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Coming of Age Story: One Man's Inspiration

A few years ago, I published a real-life coming of age story called “Finding Exile on Main Street: A Patchwork Confessional.” It was more of a coming of age story than an album review. After all, what is a coming of age story other than an account of one or more catalysts that make the youngster wise to the world.

Here’s the part of that essay that has the most to do with my character – some might say my alter-ego – Seamus O’Grady:

From “Finding Exile on Main Street: A Patchwork Confessional” by Kyle Thomas Smith:

I’m the youngest of seven kids. My oldest sibling Colleen is 15 years older than me. She saw the Stones twice, once at the Chicago Stadium in ’75, a year after I was born, and another time at Soldier Field when she was in college for their 1978 Some Girls tour. Once, when I was 12, I helped Colleen move apartments and she returned the favor by giving me a ragged copy of Sticky Fingers on vinyl. It was the first full-length album to feature those slag-banging Stones lips that Andy Warhol had designed. He’d also done all the cover art, where there was an actual steel zipper over a man’s bedenimed crotch. You could yank it down to expose the bulging briefs inside. Many years after Colleen had moved out of my folks’ house, I also found a program in our crawl space that she’d brought home from the ’75 show. Annie Liebovitz had done the photography. (All these little tributaries of decadence slipping into my formative years – now a mother of two, my sister teaches catechism at a Sunday school in Illinois.)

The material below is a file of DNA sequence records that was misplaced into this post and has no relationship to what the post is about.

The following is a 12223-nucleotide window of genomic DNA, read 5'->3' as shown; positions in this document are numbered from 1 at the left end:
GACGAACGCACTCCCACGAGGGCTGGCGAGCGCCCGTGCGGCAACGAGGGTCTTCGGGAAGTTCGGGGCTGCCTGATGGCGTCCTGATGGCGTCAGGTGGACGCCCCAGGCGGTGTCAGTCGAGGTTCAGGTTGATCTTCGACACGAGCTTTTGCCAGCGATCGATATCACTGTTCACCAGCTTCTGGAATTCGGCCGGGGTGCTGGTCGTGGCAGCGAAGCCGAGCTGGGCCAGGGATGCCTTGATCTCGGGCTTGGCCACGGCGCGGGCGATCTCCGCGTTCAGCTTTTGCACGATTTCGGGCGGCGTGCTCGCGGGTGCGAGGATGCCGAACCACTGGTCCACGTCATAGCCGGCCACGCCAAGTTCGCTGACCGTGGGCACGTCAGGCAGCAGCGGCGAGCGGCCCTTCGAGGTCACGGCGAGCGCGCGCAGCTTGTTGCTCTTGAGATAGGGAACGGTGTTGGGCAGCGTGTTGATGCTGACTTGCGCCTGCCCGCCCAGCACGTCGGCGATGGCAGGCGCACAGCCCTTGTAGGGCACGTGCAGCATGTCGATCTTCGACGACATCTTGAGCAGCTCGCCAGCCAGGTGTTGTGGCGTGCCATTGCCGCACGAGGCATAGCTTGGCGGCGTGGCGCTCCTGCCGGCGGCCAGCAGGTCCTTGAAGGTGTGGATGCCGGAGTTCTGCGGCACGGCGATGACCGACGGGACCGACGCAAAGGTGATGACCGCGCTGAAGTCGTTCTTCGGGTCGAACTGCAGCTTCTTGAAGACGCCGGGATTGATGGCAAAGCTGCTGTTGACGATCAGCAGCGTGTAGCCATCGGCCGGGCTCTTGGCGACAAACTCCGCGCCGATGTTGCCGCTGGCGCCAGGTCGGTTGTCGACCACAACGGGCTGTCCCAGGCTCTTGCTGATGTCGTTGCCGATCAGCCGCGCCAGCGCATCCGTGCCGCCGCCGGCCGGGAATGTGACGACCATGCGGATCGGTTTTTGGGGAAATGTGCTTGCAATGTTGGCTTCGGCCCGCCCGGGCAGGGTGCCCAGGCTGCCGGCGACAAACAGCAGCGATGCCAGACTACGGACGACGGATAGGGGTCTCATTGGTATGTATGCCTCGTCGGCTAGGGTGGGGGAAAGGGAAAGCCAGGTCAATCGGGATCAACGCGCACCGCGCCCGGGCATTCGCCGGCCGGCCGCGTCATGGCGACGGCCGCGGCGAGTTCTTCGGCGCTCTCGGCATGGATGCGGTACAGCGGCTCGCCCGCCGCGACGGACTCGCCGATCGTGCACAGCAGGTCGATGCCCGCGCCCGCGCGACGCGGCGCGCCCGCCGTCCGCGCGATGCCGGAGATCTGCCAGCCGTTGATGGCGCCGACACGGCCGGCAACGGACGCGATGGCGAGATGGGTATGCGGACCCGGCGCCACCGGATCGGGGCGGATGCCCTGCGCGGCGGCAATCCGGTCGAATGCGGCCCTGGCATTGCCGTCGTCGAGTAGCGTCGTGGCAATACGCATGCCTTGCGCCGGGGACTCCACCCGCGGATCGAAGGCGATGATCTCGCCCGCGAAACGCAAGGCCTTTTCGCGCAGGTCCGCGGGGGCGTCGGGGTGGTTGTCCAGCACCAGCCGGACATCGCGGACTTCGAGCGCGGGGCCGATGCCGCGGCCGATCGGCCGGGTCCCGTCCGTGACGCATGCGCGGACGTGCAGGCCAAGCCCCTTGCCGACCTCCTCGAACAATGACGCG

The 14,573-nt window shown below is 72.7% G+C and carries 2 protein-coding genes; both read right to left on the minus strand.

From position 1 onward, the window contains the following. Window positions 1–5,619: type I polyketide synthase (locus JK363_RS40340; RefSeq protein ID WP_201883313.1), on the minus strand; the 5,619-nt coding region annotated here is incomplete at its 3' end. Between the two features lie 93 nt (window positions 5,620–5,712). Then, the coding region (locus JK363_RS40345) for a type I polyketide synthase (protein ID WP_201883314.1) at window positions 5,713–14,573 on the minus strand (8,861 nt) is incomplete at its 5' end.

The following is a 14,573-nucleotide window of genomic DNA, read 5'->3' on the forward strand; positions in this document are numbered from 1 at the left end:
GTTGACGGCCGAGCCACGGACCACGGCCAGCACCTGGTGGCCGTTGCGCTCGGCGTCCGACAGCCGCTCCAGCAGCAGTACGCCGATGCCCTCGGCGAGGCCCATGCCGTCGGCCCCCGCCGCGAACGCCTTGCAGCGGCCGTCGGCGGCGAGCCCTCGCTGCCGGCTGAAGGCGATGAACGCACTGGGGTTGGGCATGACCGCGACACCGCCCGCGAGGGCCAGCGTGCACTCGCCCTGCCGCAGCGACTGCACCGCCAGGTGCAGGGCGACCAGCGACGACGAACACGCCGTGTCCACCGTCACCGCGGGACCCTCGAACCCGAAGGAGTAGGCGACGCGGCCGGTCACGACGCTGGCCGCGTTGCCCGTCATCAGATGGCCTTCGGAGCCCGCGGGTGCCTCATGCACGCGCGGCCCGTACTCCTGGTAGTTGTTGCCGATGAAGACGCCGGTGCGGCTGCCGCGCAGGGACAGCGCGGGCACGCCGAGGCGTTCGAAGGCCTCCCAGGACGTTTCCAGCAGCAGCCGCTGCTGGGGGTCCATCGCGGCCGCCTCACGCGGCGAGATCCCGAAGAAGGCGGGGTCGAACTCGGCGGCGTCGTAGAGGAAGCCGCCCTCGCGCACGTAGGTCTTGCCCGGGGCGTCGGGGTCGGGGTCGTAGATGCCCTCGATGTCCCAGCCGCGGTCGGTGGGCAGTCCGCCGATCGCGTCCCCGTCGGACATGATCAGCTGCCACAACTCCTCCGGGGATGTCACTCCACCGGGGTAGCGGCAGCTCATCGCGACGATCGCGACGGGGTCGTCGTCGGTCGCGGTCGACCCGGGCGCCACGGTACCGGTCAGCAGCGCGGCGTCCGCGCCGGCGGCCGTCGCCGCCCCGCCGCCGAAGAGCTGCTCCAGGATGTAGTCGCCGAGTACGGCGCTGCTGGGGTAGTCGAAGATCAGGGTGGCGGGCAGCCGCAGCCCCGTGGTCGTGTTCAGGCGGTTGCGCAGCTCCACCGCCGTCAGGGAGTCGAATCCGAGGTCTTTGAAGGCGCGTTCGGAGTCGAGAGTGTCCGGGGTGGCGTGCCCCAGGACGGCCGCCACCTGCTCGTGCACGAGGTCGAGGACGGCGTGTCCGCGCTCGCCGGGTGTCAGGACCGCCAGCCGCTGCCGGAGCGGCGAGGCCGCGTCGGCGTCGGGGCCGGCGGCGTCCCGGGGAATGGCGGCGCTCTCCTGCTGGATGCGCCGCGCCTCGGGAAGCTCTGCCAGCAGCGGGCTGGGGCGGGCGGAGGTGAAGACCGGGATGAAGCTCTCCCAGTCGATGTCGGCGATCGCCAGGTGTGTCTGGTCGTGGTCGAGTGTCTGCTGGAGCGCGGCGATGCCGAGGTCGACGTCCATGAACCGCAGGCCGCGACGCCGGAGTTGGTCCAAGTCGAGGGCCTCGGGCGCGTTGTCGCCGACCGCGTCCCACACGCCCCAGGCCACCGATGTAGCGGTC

At the time I first spotted the program, my head was half-shaved. This was two years before I’d find Exile. I wore a spiked bracelet and was into Sex Pistols, Millions of Dead Cops, and the Revolting Cocks, so I feigned apathy for dinosaurs like The Rolling Stones and once even committed the unpardonable blasphemy of breaking Bowie’s The Man Who Sold the World LP in two over my knee just to show that I was over my old tastes. (David, if you’re reading this, know that I’m sorry.) But then I flipped to a certain page where I was arrested by a black-and-white, Liebovitz still of Jagger looking like he was about to fellate the microphone he was crooning into with his Hindenburg lips and doorstop mouth; his glitter-greased owl eyes upturned and a shower of white rose petals cascading around him on to the stage that he stretched his lithe, Leonine body across. I tried to cast the program aside, but I couldn’t, couldn’t put it down. Nor could I bring myself to defy my newfound punk religion (I still can’t say why, my punk-rock loyalties were whorish at best), so I placed the ’75 program back into its cardboard box with the same care a lovely child might for a fledgling that has tumbled out of its nest. Periodically, I climbed back into the crawl space for clandestine encounters with it.”

This is only the tip of the iceberg of my own story.  But it often takes something so small as a picture to spur an odyssey, and what else is a coming of age story?

Looking for a classic coming of age story? Get your copy of 85A, now!